Everything in Hongkong is limited regarding space, and every centimeter is used as good as it is possible. Restaurant tables get shared, shops open on the street, and the buildings get higher and higher to fit as many people in a small place as possible. That’s my first and lasting impression of Hongkong. But why is it like that and how affects it the life of people?
Hongkong has 7.5 Million people living in 1106 square kilometers, but most of the territory is covered with mountains and small islands where nobody can live. So, these 7.5 Million people share a small space, and that’s what’s got one of the biggest problems in the country. Hongkong is the city with the most skyscrapers in the world and apartment buildings with 50 floors are totally normal here. Yes, in China these tall apartment buildings are a fixed part of every skyline in nearly every city, but here in Hongkong, it’s a totally different thing. And in between these enormous apartment buildings, you can find even bigger office buildings, which makes the skyline one of the most amazing ones I ever saw.
Table sharing in a restaurant?
To visit the city it’s just amazing, one rooftop bar tops the other one, one skyscraper tops the other one, and there are endless possibilities to eat and go out. My Hostel room is very small, and the prices are high that was the first time I got in touch with the space problem. But walking trough the streets made it really clear what’s going on. In some districts, you can’t find one street corner without a shop or someone vending something on the street. The next thing I noticed, while eating in a restaurant, people are actually sharing tables, we were two people, and the table was for four people, so other two people were sitting on our table and in the middle, they changed, and we got two other neighbors, a thing not imaginable in Europe. After we finished lunch, they ask you to pay so the next costumers can sit on the table.
The living situation
I had the chance to talk with two locals, and at that moment I realized how bad the situation actually is. While walking in the streets, one of the locals told me that she is lucky to have an own flat. She told me that the flat costs 600 Euros a month, what is more then I paid for a 40 square meter apartment in the middle of Düsseldorf in Germany. When I asked her how big it was, I expected similar dimensions because in Asia the prices are normally a lot lower than in Europe. She has around 7 square meters… I was shocked. She showed me photos, and it was unbelievable. A bed, a fridge, mini cupboard and a shower with a toilet and sink/kitchen all in one. That’s it. 600 Euros in a month. Without an air conditional while, it is 40 degrees in the Summer. And to top it she said me that she can be happy to have an own flat. My mouth just dropped open.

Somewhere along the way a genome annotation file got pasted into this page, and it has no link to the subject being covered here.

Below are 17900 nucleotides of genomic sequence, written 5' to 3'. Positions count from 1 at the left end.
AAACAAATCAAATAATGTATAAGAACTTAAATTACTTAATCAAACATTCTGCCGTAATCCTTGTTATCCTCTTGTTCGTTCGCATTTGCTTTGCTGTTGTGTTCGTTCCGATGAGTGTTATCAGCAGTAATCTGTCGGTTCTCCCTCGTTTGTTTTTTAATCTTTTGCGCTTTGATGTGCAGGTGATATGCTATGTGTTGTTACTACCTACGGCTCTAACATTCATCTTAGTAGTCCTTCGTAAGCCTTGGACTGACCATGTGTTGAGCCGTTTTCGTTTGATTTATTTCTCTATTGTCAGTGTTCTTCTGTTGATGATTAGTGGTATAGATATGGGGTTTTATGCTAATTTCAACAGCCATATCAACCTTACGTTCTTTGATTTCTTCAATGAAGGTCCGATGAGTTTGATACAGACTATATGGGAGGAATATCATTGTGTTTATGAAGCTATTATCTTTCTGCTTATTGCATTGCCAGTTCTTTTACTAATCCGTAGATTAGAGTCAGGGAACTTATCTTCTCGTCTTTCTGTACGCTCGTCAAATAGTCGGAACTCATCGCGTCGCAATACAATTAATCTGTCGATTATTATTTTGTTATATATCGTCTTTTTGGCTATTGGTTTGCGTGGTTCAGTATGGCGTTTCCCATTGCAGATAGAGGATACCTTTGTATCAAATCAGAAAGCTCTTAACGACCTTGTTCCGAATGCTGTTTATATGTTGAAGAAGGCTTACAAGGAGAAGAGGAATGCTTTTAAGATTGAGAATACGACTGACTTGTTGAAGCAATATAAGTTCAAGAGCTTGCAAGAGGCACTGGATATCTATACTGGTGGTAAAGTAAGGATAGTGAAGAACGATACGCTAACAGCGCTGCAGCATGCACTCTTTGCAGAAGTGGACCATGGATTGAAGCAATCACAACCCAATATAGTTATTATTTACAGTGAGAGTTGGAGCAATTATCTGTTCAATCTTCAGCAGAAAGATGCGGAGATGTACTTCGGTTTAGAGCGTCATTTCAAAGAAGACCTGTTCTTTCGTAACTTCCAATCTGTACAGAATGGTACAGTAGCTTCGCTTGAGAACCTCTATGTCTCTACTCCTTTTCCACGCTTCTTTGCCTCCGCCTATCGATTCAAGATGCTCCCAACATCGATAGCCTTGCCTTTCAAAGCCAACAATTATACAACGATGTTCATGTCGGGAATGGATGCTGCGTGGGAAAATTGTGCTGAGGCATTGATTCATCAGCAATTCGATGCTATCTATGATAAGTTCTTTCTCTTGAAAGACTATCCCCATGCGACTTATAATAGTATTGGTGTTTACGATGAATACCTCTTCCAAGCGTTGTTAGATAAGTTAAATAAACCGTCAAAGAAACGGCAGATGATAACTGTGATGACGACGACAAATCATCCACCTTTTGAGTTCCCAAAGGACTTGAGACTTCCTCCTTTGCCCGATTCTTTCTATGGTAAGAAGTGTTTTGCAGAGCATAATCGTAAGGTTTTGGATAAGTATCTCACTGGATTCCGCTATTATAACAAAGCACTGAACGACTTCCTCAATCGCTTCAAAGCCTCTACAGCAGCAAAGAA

Another local I met worked for PWC and needs to live with the family because she doesn’t earn enough to live by herself at all. She also has only a small room in the apartment of her parents and had to decide between a cupboard and a desk in the room. However, they don’t even live in the city center, and after working over 10 hours, she has to drive home for over an hour to get to the flat.
Just so you have a little feeling of the prices in Hongkong. They sell an apartment of 64 square meters for 3.7 million euros. And that’s not even in the city center. So, it’s just impossible for normal persons to get it.
The story about the Housekeepers
This photo is actually really sad. But I need to tell you the story behind it. The first day I arrived in Hongkong I was going to the Victoria Peak, and on the way, I saw hundreds of women sitting on the street and playing games, drinking, having food and dancing. I asked myself what they were doing and if it is maybe a protest or something. 99 % of the people were woman, and 80 % looked like they are from the Philippines. On the second day, I asked a local what it was and what I heard was not that good at all. All these women are housekeepers, mostly from the Philippines, for rich people from Hongkong. On Sunday, however, is the family day for these families and they want to spend the day with their kids, so the Housekeepers are not allowed to enter the house the entire Sunday until 10 pm. As prices in Hongkong are high and these women don’t have much money, they spend the day sitting on cartons under a bridge like homeless people. It looked at first that they have fun and spending a good time there but the image has two sides.
- Total countries I visited until now: 28
- Planes: 4
- Busses: 13
- Trains: 12
- Boots: 2
- Km running: 493
- Drinks: 44